Jun 06, 2011 | 1991 Oldsmobile Ninety Eight Regency

1 Answer

The starter in my 95 Isuzu is going how do i replace it


I have pasted the procedure from autozone.com below, but I also recommend you read my starter post at http://www.fixya.com/cars/r5973094-starter_replace and let me know if you have questions.

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  1. Disconnect the negative battery cable.
  2. Raise and safely support the vehicle on jackstands.
  3. Label and disconnect the battery and starter control wires from the starter.
  4. If equipped, remove the starter bracket and/or heat shield.
  5. Remove the starter-to-engine mounting bolts.
  6. Lower the starter from the engine. If any shims are present, keep them for reinstallation purposes.

To install:
  1. Install the starter and shims, if equipped, to the engine. Tighten the mounting bolts to 30-34 ft. lbs. (39-44 Nm).
  2. Install the starter bracket and/or heat shield, if equipped.
  3. Reconnect the electrical connectors to the starter.
  4. Lower the vehicle.
  5. Connect the negative battery cable.
  6. Start the vehicle to make sure the starter functions correctly.


SHIMMING


Starter noise during cranking and after the engine fires is often a result of too much or tool little distance between the starter pinion gear and the flywheel. A high pitched whine during cranking (before the engine fires) can be caused by the pinion and flywheel being too far apart. Likewise, a whine after the engine starts (as the key is released) is often a result of the pinion-flywheel relationship being too close. In both cases flywheel damage can occur. Shims are available in various sizes to properly adjust the starter on its mount. In order to check and adjust the shims, you will also need a flywheel turning tool, available at most auto parts stores.
If your vehicle's starter emits the type of noise previously described, follow the shimming procedure below:

  1. Disconnect the negative battery cable.
  2. Raise and support the vehicle safely using jackstands.
  3. Remove the torque converter/flywheel cover from the bottom of the bell housing.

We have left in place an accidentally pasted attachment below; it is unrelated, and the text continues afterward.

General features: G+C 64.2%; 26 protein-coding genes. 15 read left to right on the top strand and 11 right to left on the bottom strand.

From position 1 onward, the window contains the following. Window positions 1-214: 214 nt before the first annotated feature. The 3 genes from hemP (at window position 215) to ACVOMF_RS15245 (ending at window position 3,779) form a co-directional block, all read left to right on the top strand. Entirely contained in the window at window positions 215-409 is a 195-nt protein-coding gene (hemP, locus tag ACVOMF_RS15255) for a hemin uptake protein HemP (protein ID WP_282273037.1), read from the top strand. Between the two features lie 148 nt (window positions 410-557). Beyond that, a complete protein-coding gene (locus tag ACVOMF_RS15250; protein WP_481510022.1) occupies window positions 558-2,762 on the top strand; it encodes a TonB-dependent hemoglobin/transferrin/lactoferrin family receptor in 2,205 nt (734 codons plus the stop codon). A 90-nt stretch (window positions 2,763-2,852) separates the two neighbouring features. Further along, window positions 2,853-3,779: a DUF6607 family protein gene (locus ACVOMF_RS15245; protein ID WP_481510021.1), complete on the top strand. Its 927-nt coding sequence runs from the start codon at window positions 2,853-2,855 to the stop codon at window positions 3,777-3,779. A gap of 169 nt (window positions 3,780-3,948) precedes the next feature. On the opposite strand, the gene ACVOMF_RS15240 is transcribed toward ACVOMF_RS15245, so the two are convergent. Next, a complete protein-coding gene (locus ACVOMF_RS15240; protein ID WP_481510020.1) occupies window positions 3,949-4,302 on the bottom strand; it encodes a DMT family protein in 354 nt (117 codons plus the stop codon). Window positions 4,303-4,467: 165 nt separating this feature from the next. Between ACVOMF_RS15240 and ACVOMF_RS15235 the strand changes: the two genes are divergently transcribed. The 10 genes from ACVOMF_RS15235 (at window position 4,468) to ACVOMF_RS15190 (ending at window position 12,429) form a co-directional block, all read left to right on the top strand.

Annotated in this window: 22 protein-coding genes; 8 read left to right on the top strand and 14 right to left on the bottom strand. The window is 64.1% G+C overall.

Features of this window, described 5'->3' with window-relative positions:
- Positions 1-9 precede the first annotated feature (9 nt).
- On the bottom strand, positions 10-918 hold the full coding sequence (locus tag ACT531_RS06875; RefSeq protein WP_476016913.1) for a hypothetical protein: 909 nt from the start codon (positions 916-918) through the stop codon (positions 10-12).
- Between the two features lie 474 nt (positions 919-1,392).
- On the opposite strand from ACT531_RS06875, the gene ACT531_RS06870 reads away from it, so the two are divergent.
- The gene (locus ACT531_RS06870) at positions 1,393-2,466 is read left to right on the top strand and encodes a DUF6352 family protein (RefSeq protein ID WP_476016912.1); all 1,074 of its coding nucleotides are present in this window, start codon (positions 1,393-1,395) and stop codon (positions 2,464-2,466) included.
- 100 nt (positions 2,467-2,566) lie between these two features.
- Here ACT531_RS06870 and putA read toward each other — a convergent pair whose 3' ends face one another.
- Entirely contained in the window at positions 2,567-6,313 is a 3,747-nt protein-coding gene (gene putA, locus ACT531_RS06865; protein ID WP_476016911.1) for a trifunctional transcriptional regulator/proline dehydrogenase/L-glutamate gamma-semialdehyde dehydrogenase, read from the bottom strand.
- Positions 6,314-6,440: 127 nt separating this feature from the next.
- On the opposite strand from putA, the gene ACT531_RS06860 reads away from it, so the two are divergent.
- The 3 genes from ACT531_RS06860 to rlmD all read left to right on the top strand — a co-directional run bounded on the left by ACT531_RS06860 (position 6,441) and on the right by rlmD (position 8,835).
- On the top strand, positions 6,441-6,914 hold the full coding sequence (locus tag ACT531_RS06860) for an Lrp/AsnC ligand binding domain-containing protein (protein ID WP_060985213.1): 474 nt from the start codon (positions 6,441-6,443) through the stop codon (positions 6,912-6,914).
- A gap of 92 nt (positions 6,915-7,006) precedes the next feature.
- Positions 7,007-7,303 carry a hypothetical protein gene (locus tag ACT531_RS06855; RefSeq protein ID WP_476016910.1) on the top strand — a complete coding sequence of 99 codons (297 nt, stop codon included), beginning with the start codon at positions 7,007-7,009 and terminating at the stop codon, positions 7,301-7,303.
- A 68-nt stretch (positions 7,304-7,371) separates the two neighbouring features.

4. Using the flywheel turning tool, turn the flywheel and examine the flywheel teeth. If damage is evident, the flywheel should be replaced.

Most starters are equipped with an access hole in which a small screwdriver or prybar may be inserted to push the starter pinion outward into contact with the flywheel.
  1. Move the starter pinion and clutch assembly so the pinion and flywheel teeth mesh. If necessary, rotate the flywheel so that a pinion tooth is directly in the center of the two flywheel teeth and on the centerline of the two gears, as shown in the accompanying illustration.

Normal pinion-to-flywheel clearance is about 0.01-0.06 in. (0.5-1.5mm).
  1. Check the pinion-to-flywheel clearance by using a 0.020 in. (0.5mm) wire gauge (a spark plug wire gauge may work here, or you can make your own). Make sure you center the pinion tooth between the flywheel teeth and the gauge-NOT in the corners, as you may get a false reading. If the clearance is under this minimum, shim the starter away from the flywheel by adding 0.04 in. (1mm) shims one at a time to the starter mount. Check clearance after adding each shim, but do not use more than 2 shims.
  2. If the clearance is over 0.060 in. (1.5mm), shim the starter towards the flywheel. Broken or severely mangled flywheel teeth are also a good indicator that the clearance here is too great. Shimming the starter towards the flywheel is done by adding shims to the outboard starter mounting pad only. Check the clearance after each shim is added. Add 0.013 in. (0.33mm) shims at this location, one at a time, but do NOT add a total of more than 4 shims.

Oct 28, 2010 | 1995 Isuzu Trooper

1 Answer

How to take a starter off of an 85 chevy caprice